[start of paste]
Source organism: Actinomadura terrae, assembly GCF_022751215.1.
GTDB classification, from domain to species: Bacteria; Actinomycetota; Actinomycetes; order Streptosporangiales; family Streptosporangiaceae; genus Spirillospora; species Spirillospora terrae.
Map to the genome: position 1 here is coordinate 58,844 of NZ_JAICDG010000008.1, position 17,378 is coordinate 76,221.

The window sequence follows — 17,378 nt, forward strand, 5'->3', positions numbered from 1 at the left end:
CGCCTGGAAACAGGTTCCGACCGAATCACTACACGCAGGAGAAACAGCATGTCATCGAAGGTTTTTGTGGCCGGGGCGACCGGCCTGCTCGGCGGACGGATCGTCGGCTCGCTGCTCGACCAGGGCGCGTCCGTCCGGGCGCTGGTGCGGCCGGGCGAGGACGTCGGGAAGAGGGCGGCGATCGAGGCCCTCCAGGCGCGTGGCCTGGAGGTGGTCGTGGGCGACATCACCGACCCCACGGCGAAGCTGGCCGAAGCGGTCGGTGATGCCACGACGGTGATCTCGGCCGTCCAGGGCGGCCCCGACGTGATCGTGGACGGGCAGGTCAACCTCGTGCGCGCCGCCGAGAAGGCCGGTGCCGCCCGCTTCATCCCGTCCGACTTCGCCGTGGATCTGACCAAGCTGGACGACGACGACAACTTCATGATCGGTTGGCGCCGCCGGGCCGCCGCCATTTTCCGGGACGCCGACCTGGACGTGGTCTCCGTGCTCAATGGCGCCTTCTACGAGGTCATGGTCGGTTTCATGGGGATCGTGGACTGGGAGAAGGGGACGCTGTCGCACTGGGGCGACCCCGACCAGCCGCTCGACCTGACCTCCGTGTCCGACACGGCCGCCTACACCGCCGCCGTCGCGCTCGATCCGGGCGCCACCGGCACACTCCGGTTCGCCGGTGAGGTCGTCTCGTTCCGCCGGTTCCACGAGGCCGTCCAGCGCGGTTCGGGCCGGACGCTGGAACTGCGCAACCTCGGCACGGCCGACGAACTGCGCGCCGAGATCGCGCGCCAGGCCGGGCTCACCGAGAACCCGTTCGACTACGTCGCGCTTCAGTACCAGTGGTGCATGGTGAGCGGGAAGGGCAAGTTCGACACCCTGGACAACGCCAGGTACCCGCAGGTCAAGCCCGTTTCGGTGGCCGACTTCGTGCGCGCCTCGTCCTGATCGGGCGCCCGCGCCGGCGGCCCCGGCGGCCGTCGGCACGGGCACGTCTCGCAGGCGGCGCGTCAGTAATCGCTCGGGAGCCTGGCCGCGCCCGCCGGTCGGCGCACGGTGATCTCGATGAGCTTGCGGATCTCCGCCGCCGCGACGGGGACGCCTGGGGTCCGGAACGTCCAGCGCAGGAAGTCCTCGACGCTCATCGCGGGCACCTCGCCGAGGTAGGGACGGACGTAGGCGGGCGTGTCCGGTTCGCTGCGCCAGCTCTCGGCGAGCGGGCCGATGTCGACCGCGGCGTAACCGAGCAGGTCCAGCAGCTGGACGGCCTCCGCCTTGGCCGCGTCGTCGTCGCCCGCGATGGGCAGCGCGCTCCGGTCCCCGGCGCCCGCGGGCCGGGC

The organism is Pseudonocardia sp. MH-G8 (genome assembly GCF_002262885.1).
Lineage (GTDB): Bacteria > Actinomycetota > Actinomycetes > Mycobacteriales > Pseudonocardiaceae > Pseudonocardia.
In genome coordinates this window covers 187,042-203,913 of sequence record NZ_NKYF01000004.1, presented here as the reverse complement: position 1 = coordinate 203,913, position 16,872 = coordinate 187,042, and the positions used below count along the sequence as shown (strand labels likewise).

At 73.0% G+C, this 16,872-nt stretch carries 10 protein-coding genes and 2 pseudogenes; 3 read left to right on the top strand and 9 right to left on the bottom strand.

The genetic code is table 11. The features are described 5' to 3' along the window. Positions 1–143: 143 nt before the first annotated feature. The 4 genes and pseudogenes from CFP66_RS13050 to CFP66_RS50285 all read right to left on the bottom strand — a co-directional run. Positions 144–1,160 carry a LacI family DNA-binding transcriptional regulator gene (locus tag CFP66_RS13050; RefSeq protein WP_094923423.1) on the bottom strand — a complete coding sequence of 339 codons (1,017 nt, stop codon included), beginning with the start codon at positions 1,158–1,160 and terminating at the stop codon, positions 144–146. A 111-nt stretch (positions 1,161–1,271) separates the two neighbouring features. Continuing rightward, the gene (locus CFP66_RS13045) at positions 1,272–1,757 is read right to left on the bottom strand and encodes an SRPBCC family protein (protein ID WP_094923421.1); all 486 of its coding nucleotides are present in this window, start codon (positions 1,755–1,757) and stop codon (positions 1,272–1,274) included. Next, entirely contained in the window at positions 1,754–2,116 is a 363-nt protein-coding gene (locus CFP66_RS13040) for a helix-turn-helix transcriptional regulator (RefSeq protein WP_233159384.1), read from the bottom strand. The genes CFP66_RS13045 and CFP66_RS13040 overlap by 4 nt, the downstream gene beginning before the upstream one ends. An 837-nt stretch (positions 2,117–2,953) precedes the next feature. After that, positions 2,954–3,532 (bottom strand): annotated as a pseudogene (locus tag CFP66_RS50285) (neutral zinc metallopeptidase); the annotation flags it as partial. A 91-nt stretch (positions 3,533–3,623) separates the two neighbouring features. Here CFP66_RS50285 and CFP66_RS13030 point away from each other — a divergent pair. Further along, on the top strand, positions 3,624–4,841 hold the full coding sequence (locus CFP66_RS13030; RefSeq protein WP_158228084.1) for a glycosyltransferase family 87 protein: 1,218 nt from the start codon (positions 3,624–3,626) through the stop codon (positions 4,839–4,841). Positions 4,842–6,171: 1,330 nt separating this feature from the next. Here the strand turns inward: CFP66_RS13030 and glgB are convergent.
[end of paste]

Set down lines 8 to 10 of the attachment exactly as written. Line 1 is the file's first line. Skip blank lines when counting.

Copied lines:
In genome coordinates this window covers 187,042-203,913 of sequence record NZ_NKYF01000004.1, presented here as the reverse complement: position 1 = coordinate 203,913, position 16,872 = coordinate 187,042, and the positions used below count along the sequence as shown (strand labels likewise).

At 73.0% G+C, this 16,872-nt stretch carries 10 protein-coding genes and 2 pseudogenes; 3 read left to right on the top strand and 9 right to left on the bottom strand.

The genetic code is table 11. The features are described 5' to 3' along the window. Positions 1–143: 143 nt before the first annotated feature. The 4 genes and pseudogenes from CFP66_RS13050 to CFP66_RS50285 all read right to left on the bottom strand — a co-directional run. Positions 144–1,160 carry a LacI family DNA-binding transcriptional regulator gene (locus tag CFP66_RS13050; RefSeq protein WP_094923423.1) on the bottom strand — a complete coding sequence of 339 codons (1,017 nt, stop codon included), beginning with the start codon at positions 1,158–1,160 and terminating at the stop codon, positions 144–146. A 111-nt stretch (positions 1,161–1,271) separates the two neighbouring features. Continuing rightward, the gene (locus CFP66_RS13045) at positions 1,272–1,757 is read right to left on the bottom strand and encodes an SRPBCC family protein (protein ID WP_094923421.1); all 486 of its coding nucleotides are present in this window, start codon (positions 1,755–1,757) and stop codon (positions 1,272–1,274) included. Next, entirely contained in the window at positions 1,754–2,116 is a 363-nt protein-coding gene (locus CFP66_RS13040) for a helix-turn-helix transcriptional regulator (RefSeq protein WP_233159384.1), read from the bottom strand. The genes CFP66_RS13045 and CFP66_RS13040 overlap by 4 nt, the downstream gene beginning before the upstream one ends. An 837-nt stretch (positions 2,117–2,953) precedes the next feature. After that, positions 2,954–3,532 (bottom strand): annotated as a pseudogene (locus tag CFP66_RS50285) (neutral zinc metallopeptidase); the annotation flags it as partial. A 91-nt stretch (positions 3,533–3,623) separates the two neighbouring features. Here CFP66_RS50285 and CFP66_RS13030 point away from each other — a divergent pair. Further along, on the top strand, positions 3,624–4,841 hold the full coding sequence (locus CFP66_RS13030; RefSeq protein WP_158228084.1) for a glycosyltransferase family 87 protein: 1,218 nt from the start codon (positions 3,624–3,626) through the stop codon (positions 4,839–4,841). Positions 4,842–6,171: 1,330 nt separating this feature from the next. Here the strand turns inward: CFP66_RS13030 and glgB are convergent.